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Like most people living in Jo’burg, you’ll know that Sandton is a hub for all things fashion, food and fitness. If anything is trending, it’s likely you’ll find it there first. So when I heard that South Africa’s first Tickle Spa had opened – it came as no surprise that you could find that in Sandton too.

Yes, you heard me, a tickle spa. The Tickle Spot is somewhere you can go and pay to be tickled. When I discovered this, I just couldn’t resist trying it out. The idea that there’s a professional place where you can go for tickle therapy intrigued me far too much to pass down the offer. As you can see, I’d written about how tickle therapy was becoming hot internationally, and now, here it is in Sandton.

Initially, I presumed that this would be a sort of fusion, light massage. So that morning, I decided not to wash my hair – as I just knew I would have to do it all again afterwards to get the massage oils out (the things girls have to think about). And, on arrival it really just looked like a standard, well-kept massage studio.

tickle spa | Longevity LIVE“What we do is very different to a massage,” said owner Elaine Ollewagen as I got into the dark, warm room and put my robe on.

Okay, so not quite what I was expecting. But to be fair, at this stage I had no idea what to expect.

“I believe that the most important aspect of what we are trying to achieve here is basic human connection. In this day and age, we are so much more isolated by our technology that we have become accustomed to not being touched,” she added.

So definitely not a fusion massage then. Right, let’s see what this actually entails…

As I lay on the bed, I felt my ‘tickler’ Megan approach me and greet me softly. To start off, she used an old school scalp massager on the back of my head to begin the tickling session. This device gives off an incredibly gentle, methodical stroking sensation that’ll always make the hairs on your back stand up.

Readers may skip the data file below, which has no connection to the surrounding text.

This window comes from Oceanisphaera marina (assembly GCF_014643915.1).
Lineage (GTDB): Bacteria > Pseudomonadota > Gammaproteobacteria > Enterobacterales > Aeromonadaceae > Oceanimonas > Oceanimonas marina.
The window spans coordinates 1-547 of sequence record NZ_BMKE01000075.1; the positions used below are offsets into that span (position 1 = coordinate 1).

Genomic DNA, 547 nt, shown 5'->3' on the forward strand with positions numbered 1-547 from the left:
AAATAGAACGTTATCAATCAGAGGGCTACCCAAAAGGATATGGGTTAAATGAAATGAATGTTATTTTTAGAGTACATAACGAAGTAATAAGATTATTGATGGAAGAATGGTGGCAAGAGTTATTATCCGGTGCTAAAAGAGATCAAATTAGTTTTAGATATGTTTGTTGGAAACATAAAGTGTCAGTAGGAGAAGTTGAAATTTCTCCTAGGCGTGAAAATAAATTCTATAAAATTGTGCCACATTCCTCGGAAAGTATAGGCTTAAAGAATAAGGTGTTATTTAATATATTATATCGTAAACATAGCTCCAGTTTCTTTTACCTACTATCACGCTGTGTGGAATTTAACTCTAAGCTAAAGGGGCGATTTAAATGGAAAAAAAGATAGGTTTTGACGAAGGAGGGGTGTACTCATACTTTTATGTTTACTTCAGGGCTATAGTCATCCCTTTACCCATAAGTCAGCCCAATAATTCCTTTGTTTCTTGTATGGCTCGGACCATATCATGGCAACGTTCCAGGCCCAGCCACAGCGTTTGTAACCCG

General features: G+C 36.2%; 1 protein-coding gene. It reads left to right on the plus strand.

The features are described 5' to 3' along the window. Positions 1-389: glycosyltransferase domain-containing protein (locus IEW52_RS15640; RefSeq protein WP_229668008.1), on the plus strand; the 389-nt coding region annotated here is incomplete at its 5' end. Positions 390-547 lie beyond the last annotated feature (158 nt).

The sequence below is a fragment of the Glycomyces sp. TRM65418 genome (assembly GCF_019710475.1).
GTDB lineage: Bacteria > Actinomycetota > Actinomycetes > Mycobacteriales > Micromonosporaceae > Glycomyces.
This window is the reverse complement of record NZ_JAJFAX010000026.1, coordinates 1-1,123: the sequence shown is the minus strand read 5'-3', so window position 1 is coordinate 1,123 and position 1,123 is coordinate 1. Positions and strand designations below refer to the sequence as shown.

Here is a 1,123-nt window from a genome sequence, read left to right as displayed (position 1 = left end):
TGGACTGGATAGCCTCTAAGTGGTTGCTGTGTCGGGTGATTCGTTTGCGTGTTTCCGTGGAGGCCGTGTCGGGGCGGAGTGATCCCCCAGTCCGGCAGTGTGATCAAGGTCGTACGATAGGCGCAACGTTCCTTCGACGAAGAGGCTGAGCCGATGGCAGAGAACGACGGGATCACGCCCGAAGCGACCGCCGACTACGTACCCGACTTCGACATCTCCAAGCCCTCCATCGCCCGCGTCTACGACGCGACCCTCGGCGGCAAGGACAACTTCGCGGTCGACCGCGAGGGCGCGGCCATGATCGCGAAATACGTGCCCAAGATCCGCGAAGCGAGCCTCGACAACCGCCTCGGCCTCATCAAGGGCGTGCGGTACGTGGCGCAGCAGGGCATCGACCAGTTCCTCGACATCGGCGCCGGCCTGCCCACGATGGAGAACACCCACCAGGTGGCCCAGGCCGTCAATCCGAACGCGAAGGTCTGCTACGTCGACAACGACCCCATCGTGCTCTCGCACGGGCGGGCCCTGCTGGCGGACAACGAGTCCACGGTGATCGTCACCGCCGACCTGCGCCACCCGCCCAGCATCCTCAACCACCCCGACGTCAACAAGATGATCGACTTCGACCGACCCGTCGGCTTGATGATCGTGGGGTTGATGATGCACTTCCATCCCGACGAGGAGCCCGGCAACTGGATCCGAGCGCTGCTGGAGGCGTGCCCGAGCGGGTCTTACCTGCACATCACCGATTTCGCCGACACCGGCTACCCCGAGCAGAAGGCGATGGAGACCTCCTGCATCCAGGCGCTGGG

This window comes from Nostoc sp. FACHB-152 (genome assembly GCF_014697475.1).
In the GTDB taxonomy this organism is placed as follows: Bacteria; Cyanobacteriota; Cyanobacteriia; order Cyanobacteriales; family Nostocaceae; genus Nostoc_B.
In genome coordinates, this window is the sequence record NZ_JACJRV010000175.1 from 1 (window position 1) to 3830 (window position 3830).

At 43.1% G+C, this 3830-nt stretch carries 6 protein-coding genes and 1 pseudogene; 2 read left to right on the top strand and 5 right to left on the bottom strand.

tickle spa | Longevity LIVESo in all honesty, if you don’t like that feeling… you probably wouldn’t like tickle therapy much either. I however absolutely love that feeling.

Then slowly, I felt her hands touch my neck gently. They were firm, warm, soft and moved with purpose from the crown of my head to the soles of my feet. That light tickle/ light scratch/stroking sensation didn’t leave my body for the next 30 minutes. And I slowly began to smile as became more physically and emotionally relaxed.

The entire experience brought me straight back to when I was young, and my sister and I used to stroke/scratch/tickle each others back’s before bed to help each other fall asleep. Of course at that time there was a lot of bartering involved and each minute was accounted for. Then it finally dawned on me what Elaine meant by re-introducing human connection.

That half an hour went by much faster than I would have liked. And in actual fact, much better than I thought it would have as well.

tickle spa | Longevity LIVENot only did I have the opportunity to try a very unique form of touch therapy that left me feeling invigorated, happy and centred. It was actually the perfect work-day treatment as well. Because there was no oil massaging involved, I didn’t have to shower afterwards or redo my hair and makeup (whew).  I simply jumped right back into my clothes and got on with the rest of my day. And hoped no one would notice that I hadn’t washed my hair yet.

Now the question is, would I go back? Well, unless I can still barter with my sister to scratch my back for me… I definitely think so. Although this is one of the quirkiest idea’s I have heard of recently, I thoroughly enjoyed it.

This review was independent and not paid for or endorsed by The Tickle Spot – meaning I really liked it and no one paid me to.


Marina Wildt

Marina Wildt is the Beauty & Fitness Editor at Longevity Magazine. She has a keen focus on the science behind beauty and aspires to always bring the latest innovations in these fields to the public and put forward reliable and trustworthy advice. In her spare time she likes to cook, do yoga and travel wherever she can.

The content in this editorial is for general information only and is not intended to provide medical or other professional advice. For more information on your medical condition and treatment options, speak to your healthcare professional.